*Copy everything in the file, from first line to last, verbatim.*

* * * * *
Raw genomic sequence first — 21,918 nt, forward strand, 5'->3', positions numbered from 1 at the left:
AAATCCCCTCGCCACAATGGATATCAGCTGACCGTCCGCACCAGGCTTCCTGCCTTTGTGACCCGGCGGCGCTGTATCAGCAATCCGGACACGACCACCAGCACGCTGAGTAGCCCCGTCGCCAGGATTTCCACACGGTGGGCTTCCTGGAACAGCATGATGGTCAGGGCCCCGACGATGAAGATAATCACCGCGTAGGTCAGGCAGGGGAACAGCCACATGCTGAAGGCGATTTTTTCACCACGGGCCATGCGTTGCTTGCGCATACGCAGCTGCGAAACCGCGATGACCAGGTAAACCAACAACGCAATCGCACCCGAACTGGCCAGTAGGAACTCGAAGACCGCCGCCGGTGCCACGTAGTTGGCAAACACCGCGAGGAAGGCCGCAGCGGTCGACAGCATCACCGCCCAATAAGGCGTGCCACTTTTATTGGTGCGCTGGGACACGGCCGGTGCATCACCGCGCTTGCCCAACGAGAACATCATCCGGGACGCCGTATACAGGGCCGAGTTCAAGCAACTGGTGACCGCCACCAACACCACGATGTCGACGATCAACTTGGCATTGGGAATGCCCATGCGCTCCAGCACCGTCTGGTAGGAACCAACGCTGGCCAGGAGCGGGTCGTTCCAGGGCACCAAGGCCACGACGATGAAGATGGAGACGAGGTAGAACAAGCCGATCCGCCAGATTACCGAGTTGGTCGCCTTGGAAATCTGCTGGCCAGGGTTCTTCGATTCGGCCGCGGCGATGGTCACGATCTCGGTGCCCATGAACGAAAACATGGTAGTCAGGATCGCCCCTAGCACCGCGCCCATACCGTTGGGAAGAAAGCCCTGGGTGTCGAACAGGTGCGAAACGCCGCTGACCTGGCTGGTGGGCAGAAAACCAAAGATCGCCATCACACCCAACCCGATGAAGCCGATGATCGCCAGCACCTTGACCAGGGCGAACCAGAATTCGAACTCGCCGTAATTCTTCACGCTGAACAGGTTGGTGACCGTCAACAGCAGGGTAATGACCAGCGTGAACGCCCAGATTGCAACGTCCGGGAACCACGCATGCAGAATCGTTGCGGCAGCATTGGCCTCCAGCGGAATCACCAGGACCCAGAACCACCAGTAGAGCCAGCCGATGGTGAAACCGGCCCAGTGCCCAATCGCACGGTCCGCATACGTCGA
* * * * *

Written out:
Raw genomic sequence first — 21,918 nt, forward strand, 5'->3', positions numbered from 1 at the left:
AAATCCCCTCGCCACAATGGATATCAGCTGACCGTCCGCACCAGGCTTCCTGCCTTTGTGACCCGGCGGCGCTGTATCAGCAATCCGGACACGACCACCAGCACGCTGAGTAGCCCCGTCGCCAGGATTTCCACACGGTGGGCTTCCTGGAACAGCATGATGGTCAGGGCCCCGACGATGAAGATAATCACCGCGTAGGTCAGGCAGGGGAACAGCCACATGCTGAAGGCGATTTTTTCACCACGGGCCATGCGTTGCTTGCGCATACGCAGCTGCGAAACCGCGATGACCAGGTAAACCAACAACGCAATCGCACCCGAACTGGCCAGTAGGAACTCGAAGACCGCCGCCGGTGCCACGTAGTTGGCAAACACCGCGAGGAAGGCCGCAGCGGTCGACAGCATCACCGCCCAATAAGGCGTGCCACTTTTATTGGTGCGCTGGGACACGGCCGGTGCATCACCGCGCTTGCCCAACGAGAACATCATCCGGGACGCCGTATACAGGGCCGAGTTCAAGCAACTGGTGACCGCCACCAACACCACGATGTCGACGATCAACTTGGCATTGGGAATGCCCATGCGCTCCAGCACCGTCTGGTAGGAACCAACGCTGGCCAGGAGCGGGTCGTTCCAGGGCACCAAGGCCACGACGATGAAGATGGAGACGAGGTAGAACAAGCCGATCCGCCAGATTACCGAGTTGGTCGCCTTGGAAATCTGCTGGCCAGGGTTCTTCGATTCGGCCGCGGCGATGGTCACGATCTCGGTGCCCATGAACGAAAACATGGTAGTCAGGATCGCCCCTAGCACCGCGCCCATACCGTTGGGAAGAAAGCCCTGGGTGTCGAACAGGTGCGAAACGCCGCTGACCTGGCTGGTGGGCAGAAAACCAAAGATCGCCATCACACCCAACCCGATGAAGCCGATGATCGCCAGCACCTTGACCAGGGCGAACCAGAATTCGAACTCGCCGTAATTCTTCACGCTGAACAGGTTGGTGACCGTCAACAGCAGGGTAATGACCAGCGTGAACGCCCAGATTGCAACGTCCGGGAACCACGCATGCAGAATCGTTGCGGCAGCATTGGCCTCCAGCGGAATCACCAGGACCCAGAACCACCAGTAGAGCCAGCCGATGGTGAAACCGGCCCAGTGCCCAATCGCACGGTCCGCATACGTCGA